Each type of warhead lists the base number of deaths it causes, but before that happens, the attacker must spin the spinner, which is divided into a variety of random things that might happen to the attack, things like triple casualties, add or subtract a set number of deaths, or a dud attack. (One spinner item, if it comes up during an attack with the most powerful warhead, destroys the world, ending the game with no winners.)

The only defense against a missile is if you have a matching anti-missile card in your hand. There aren't very many such cards, but if you have it and are the target of an attack, you can then play it to immediately thwart the attack, and the game immediately advances to your turn.

During war, when one nation runs out of people, it is out of the game, but not before getting a round of Final Retaliation. The losing player may take up all his orders back into his hand, then immediately match missiles to warheads and make as many attacks as he likes right away. Naturally the player that launched the last attack against him is a prime target, but so are players with few population cards or whoever has the biggest missile about to go up.

Each attack is made with a spin on the spinner like normal. If another player runs out of people during this the he, too, gets to go into Final Retaliation when the current player is done. It is entirely possible for the last player to be eliminated this way, in which case no one wins. If there is one survivor then he wins the game; if there's more than one then peace is declared, everyone left may take back up his order cards, lay down two new orders, then the game resumes.

What can we draw from this game?

Nuclear War is a fast and fun game without a great amount of strategy. Obviously a lot of this is due to the jovially apocalyptic theme. The game was created in the 1960s, when nuclear tensions between the United States and the Soviet Union were high, and standards for game design depth were maybe a little low.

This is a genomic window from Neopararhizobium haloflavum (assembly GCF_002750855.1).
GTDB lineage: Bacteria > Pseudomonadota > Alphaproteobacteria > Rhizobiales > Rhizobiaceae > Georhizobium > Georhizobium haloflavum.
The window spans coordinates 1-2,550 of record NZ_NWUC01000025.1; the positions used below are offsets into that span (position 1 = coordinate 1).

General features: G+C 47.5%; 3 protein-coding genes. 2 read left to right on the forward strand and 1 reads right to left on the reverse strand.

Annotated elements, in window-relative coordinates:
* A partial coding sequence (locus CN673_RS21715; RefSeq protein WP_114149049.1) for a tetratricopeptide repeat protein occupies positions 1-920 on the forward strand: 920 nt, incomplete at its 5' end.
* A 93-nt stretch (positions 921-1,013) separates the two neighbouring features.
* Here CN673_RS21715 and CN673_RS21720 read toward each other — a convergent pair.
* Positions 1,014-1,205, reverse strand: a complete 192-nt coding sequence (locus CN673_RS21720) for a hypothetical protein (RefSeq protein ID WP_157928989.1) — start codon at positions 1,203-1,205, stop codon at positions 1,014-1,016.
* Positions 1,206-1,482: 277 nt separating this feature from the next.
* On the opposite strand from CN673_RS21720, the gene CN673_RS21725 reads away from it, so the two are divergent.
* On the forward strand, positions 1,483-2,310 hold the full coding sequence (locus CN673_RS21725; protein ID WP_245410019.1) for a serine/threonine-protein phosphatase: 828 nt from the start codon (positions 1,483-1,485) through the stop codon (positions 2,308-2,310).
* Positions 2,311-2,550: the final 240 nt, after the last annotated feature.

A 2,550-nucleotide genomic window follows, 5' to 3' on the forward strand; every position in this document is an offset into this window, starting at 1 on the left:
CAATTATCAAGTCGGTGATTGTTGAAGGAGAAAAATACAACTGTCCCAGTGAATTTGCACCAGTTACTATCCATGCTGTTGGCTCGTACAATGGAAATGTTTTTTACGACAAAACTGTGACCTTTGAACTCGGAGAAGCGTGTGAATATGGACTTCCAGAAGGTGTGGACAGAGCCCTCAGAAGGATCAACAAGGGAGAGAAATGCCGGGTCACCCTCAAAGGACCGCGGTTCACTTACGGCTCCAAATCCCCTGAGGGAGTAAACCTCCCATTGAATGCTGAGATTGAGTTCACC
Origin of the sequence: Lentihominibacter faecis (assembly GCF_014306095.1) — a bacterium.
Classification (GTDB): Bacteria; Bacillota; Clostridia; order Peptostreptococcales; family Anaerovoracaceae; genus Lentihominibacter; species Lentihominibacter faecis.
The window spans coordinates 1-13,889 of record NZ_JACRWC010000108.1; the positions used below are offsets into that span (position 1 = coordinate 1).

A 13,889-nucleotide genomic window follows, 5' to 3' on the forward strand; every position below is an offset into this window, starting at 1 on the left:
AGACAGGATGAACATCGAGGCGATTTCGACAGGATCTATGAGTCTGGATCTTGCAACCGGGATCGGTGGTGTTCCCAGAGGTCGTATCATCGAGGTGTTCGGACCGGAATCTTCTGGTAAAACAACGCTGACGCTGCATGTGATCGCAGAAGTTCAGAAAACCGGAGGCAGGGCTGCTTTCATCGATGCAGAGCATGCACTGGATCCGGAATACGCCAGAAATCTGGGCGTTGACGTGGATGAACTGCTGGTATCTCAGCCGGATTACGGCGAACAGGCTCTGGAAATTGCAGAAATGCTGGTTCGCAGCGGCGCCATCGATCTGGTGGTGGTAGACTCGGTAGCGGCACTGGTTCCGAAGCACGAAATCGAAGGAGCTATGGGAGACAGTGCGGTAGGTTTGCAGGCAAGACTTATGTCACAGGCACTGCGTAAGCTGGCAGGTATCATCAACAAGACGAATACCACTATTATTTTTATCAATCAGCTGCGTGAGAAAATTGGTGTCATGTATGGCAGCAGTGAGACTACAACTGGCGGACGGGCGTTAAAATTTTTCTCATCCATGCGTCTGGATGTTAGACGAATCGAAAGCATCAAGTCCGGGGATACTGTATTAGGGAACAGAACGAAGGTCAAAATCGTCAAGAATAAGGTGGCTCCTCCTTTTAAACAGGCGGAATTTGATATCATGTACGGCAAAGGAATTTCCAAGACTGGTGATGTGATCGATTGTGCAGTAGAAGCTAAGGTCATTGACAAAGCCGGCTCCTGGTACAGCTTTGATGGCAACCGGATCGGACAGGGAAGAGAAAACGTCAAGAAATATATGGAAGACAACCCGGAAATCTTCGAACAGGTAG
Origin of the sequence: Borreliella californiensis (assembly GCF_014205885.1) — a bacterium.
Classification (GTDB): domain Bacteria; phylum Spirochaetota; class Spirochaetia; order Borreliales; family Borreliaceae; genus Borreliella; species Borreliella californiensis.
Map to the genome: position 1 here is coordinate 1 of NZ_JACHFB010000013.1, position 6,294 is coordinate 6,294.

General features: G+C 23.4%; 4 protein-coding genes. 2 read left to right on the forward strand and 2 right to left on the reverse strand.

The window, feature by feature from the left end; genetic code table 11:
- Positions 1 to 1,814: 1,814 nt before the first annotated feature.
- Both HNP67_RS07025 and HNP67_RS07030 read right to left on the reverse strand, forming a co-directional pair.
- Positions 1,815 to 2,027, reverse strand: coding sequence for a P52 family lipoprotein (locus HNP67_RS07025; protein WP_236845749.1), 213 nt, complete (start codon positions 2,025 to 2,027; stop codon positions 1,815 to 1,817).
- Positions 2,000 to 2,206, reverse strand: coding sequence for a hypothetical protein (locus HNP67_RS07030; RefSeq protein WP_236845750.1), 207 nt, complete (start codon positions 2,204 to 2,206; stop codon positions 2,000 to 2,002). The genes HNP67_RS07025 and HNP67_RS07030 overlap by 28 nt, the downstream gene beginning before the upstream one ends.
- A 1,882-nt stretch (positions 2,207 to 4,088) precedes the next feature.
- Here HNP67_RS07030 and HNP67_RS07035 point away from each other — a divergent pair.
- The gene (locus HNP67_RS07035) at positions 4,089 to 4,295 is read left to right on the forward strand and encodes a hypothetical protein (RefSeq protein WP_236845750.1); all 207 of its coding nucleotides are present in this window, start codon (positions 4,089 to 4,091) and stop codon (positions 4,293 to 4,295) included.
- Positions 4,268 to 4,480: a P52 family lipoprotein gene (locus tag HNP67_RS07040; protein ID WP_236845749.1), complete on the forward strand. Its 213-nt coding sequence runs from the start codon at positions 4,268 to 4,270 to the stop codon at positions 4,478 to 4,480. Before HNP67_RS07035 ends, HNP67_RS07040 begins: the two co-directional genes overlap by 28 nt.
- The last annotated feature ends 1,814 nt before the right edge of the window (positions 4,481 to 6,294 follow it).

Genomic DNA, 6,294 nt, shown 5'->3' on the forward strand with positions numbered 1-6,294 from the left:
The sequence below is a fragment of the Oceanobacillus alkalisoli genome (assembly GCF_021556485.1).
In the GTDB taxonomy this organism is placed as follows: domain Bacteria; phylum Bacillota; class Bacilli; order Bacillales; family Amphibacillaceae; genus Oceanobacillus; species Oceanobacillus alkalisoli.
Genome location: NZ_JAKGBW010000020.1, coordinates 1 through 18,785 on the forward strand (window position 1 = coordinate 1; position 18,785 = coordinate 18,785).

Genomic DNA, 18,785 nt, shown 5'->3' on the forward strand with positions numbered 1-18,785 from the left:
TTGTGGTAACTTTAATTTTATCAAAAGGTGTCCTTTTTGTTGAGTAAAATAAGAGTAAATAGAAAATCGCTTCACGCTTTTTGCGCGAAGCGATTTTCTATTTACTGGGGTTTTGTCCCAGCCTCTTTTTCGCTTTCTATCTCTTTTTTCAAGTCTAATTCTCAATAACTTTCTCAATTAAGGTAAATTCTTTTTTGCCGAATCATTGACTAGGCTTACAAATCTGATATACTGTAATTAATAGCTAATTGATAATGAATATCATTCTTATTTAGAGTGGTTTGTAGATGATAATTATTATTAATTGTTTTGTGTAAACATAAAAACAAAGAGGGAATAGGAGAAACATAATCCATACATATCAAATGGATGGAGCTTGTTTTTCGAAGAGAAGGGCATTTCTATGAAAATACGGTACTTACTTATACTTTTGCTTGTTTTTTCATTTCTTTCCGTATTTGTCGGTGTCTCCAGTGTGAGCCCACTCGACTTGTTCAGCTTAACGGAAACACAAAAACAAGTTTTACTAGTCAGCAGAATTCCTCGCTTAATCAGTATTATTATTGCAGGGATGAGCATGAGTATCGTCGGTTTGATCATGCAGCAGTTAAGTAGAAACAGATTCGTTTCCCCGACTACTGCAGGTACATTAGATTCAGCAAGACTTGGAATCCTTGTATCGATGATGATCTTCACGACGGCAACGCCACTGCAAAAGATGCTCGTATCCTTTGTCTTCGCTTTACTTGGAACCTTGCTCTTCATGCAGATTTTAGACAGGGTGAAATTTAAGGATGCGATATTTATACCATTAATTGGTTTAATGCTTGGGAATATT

It must be said that some of its impact is lost today, but it is still fun to take it down and play End of the World sometimes. Like some of the other games on this list, it is really pointless to play it with two players, which is weird given the theme since the Cold War had just two major participants.

Nuclear War contains a couple of really good play mechanics. Hiding the true population of the players is excellent for toning down attacks calculated to knock individual players from the game. The queue-based order system is a clever idea that becomes meaningless the moment war is declared. Because war affects everyone, anyone can start it with two turns' notice, and it stops population hemorrhage from well-peopled nations, it is often begins at the earliest opportunity.

Another kind of ruined idea is the missile launch system; creating tension over which warhead is carried by a missile doesn't really affect the game much except to focus attacks-in-progress on the launching player -- but if he's wiped out, he goes into Final Retaliation, and gets to launch that attack immediately! About the only real strategy there is is to try to eliminate the last opponent with Propaganda cards, since that knocks someone out without triggering Final Retaliation. But he knows that too.

If you have a lot of bad luck, with population cards, anti-missiles, missiles, warheads, and/or with Secret cards, you're mostly doomed. Worst of all, if you end up with a hand full of Propaganda cards when war is declared, there's nothing you can really do except continue to make impotent attacks until you draw something with teeth.

It is difficult to make any heavy claims on Nuclear War's "strategy," which is mostly limited to attacking whatever players you think most deserves it, is furthest in the lead, or is the biggest jerk. The theme lends it an odd kind of appeal however, and that still puts it miles ahead of pop-culture drek games like Uno.

Article Start Previous Page 17 of 21 Next